Sir Walter Scott

Anna Seward, "Address to the River Tweed, on Mr. Scott's having chosen his Habitation near its Banks" Poetical Register and Repository of Fugitive Poetry for 1805 (1807) 171-72.

Tweed, thou wert charm'd by seldom equall'd strains
When tender RAMSEY tun'd his Doric quills;
Or HE, the Child and Glory of those plains
That hear the swol'n AYR thunder down the hills.

Since oft they left their native scenes to rove
Where thy devouring waters wind the vales;
And pour'd, to consecrate each field and grove,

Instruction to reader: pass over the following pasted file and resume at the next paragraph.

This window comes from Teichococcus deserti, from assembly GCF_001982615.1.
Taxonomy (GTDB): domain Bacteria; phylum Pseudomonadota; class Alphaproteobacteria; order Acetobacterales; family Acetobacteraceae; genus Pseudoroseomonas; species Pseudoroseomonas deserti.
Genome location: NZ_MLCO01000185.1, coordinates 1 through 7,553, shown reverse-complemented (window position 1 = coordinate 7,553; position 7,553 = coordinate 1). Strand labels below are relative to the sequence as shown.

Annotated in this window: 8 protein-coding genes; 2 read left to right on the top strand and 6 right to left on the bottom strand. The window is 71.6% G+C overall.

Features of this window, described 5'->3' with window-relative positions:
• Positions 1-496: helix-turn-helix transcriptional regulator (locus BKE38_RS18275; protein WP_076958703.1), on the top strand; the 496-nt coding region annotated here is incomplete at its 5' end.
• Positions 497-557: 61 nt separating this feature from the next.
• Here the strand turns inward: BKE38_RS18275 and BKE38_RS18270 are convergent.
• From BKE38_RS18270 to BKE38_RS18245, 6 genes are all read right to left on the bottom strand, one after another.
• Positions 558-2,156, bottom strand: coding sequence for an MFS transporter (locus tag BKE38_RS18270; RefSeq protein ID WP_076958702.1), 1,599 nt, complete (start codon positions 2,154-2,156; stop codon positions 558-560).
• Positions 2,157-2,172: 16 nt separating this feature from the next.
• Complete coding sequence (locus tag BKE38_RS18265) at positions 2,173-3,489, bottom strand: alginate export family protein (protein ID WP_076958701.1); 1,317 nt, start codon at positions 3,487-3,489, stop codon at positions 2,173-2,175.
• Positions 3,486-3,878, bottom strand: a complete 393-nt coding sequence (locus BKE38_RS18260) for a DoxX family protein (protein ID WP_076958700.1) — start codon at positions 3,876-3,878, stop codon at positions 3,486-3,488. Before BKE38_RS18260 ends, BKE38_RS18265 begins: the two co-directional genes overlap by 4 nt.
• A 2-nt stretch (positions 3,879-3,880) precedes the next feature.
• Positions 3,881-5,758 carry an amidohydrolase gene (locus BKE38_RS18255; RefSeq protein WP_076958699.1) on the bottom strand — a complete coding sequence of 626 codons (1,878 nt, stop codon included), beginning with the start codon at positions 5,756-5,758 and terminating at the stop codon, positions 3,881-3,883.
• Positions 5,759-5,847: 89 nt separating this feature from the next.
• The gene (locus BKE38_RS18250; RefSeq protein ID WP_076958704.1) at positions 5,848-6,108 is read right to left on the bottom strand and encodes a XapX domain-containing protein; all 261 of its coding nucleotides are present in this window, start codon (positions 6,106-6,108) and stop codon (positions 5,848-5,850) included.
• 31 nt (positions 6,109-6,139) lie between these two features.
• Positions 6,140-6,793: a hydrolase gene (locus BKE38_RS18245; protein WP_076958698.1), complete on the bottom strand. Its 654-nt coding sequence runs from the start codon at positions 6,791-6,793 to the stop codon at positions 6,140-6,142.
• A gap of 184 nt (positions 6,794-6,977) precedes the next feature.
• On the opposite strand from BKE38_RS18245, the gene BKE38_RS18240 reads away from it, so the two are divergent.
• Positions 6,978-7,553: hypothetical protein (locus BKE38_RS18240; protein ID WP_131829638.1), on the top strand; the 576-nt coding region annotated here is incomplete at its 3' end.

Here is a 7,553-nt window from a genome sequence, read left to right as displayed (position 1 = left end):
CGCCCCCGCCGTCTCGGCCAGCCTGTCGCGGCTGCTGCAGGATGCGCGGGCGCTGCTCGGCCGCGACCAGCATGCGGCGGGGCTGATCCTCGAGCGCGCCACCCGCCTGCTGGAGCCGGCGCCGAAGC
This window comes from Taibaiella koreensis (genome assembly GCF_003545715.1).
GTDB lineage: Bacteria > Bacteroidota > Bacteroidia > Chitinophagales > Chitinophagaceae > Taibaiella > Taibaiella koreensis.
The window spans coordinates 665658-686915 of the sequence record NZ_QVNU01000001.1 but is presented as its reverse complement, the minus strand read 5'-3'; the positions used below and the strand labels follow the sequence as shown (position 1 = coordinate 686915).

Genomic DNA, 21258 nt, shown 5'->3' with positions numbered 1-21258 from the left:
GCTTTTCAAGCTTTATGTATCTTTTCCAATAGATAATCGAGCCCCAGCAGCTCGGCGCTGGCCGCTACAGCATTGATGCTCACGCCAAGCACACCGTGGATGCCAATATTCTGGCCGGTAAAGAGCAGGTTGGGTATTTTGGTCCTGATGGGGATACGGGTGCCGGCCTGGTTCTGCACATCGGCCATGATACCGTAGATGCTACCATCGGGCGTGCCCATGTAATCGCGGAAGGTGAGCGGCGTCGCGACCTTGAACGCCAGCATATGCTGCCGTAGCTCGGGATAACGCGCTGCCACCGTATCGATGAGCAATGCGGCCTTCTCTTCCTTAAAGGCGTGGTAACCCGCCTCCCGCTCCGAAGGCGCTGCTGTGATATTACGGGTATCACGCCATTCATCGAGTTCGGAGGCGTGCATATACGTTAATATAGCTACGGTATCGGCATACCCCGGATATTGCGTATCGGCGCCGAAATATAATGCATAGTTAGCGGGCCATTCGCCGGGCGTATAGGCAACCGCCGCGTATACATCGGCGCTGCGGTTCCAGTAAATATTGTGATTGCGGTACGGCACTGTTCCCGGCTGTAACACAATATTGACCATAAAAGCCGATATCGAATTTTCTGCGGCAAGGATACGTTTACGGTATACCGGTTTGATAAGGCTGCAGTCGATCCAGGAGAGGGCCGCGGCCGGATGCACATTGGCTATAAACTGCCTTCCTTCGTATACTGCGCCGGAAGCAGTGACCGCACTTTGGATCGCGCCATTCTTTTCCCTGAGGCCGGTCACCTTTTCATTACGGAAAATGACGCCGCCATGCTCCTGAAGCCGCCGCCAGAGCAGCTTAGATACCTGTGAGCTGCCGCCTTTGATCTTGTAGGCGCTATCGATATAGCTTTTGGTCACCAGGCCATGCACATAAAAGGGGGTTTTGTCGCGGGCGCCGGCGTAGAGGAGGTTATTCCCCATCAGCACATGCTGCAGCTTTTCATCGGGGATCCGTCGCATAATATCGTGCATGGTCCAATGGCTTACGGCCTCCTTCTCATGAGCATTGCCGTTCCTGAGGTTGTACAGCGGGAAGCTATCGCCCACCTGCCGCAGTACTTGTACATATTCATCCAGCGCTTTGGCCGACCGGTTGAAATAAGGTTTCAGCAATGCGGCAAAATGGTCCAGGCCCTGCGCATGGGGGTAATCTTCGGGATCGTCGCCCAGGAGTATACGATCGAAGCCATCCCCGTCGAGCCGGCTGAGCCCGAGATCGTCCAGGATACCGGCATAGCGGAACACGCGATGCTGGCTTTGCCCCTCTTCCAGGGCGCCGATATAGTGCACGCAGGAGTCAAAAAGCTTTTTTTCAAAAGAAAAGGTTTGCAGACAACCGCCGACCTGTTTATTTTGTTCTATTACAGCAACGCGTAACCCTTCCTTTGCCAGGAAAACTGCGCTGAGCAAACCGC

Lays of wild poesy on all the gales.

But now a BARD, whom loftier MUSES fire,
Loud, on the shores of thy cerulean stream,
Wakes as exalted and as sweet a lyre
As ever rung to youthful Poet's theme.

Inemulous of LYDIA'S boasted tide,
Thy hallow'd wave in Delphic light expands;
And thou, in purer glory, may'st deride
PACTOLUS, rolling o'er his golden sands.

Not those bright sands; — not PLUTUS' shrines procure
Meed rich as waits the genuine POET'S claim;
But transiently the flowers of WEALTH endure
While wreaths of amaranth are his wreaths of Fame.

And, TWEED, 'tis thine to bear, on thy clear course,
Thro' the recording rounds of fateful Time,
The echoes of thy SCOTT'S transcendent VERSE,
His high, HEROIC SONGS, and EPIC LAY sublime.